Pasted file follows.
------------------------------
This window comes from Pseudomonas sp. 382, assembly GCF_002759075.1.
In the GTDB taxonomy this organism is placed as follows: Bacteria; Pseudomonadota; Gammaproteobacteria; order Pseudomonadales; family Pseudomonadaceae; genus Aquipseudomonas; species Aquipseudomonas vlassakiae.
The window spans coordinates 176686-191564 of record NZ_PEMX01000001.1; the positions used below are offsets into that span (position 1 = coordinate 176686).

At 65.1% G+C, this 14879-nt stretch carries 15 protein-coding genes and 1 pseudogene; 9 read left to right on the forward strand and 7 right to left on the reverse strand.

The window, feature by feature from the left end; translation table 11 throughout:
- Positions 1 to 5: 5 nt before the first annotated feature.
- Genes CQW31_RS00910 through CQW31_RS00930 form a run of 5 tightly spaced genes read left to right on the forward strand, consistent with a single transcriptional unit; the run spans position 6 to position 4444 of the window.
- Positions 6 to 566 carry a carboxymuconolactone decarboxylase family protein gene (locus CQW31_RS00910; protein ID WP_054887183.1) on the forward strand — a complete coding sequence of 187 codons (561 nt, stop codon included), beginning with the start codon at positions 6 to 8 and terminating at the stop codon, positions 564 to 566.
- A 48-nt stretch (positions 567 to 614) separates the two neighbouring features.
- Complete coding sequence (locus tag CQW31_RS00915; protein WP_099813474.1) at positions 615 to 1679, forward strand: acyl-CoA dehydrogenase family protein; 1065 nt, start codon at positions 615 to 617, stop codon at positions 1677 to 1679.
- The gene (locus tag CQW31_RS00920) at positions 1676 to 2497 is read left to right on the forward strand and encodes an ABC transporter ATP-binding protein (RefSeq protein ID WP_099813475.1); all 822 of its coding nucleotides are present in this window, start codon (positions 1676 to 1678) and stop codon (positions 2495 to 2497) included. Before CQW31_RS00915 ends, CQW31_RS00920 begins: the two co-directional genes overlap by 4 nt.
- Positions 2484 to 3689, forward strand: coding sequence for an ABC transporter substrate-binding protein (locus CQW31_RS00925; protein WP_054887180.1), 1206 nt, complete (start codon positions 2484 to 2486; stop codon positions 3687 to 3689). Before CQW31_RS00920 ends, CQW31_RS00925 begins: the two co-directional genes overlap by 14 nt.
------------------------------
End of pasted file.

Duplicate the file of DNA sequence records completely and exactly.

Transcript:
This window comes from Pseudomonas sp. 382, assembly GCF_002759075.1.
In the GTDB taxonomy this organism is placed as follows: Bacteria; Pseudomonadota; Gammaproteobacteria; order Pseudomonadales; family Pseudomonadaceae; genus Aquipseudomonas; species Aquipseudomonas vlassakiae.
The window spans coordinates 176686-191564 of record NZ_PEMX01000001.1; the positions used below are offsets into that span (position 1 = coordinate 176686).

At 65.1% G+C, this 14879-nt stretch carries 15 protein-coding genes and 1 pseudogene; 9 read left to right on the forward strand and 7 right to left on the reverse strand.

The window, feature by feature from the left end; translation table 11 throughout:
- Positions 1 to 5: 5 nt before the first annotated feature.
- Genes CQW31_RS00910 through CQW31_RS00930 form a run of 5 tightly spaced genes read left to right on the forward strand, consistent with a single transcriptional unit; the run spans position 6 to position 4444 of the window.
- Positions 6 to 566 carry a carboxymuconolactone decarboxylase family protein gene (locus CQW31_RS00910; protein ID WP_054887183.1) on the forward strand — a complete coding sequence of 187 codons (561 nt, stop codon included), beginning with the start codon at positions 6 to 8 and terminating at the stop codon, positions 564 to 566.
- A 48-nt stretch (positions 567 to 614) separates the two neighbouring features.
- Complete coding sequence (locus tag CQW31_RS00915; protein WP_099813474.1) at positions 615 to 1679, forward strand: acyl-CoA dehydrogenase family protein; 1065 nt, start codon at positions 615 to 617, stop codon at positions 1677 to 1679.
- The gene (locus tag CQW31_RS00920) at positions 1676 to 2497 is read left to right on the forward strand and encodes an ABC transporter ATP-binding protein (RefSeq protein ID WP_099813475.1); all 822 of its coding nucleotides are present in this window, start codon (positions 1676 to 1678) and stop codon (positions 2495 to 2497) included. Before CQW31_RS00915 ends, CQW31_RS00920 begins: the two co-directional genes overlap by 4 nt.
- Positions 2484 to 3689, forward strand: coding sequence for an ABC transporter substrate-binding protein (locus CQW31_RS00925; protein WP_054887180.1), 1206 nt, complete (start codon positions 2484 to 2486; stop codon positions 3687 to 3689). Before CQW31_RS00920 ends, CQW31_RS00925 begins: the two co-directional genes overlap by 14 nt.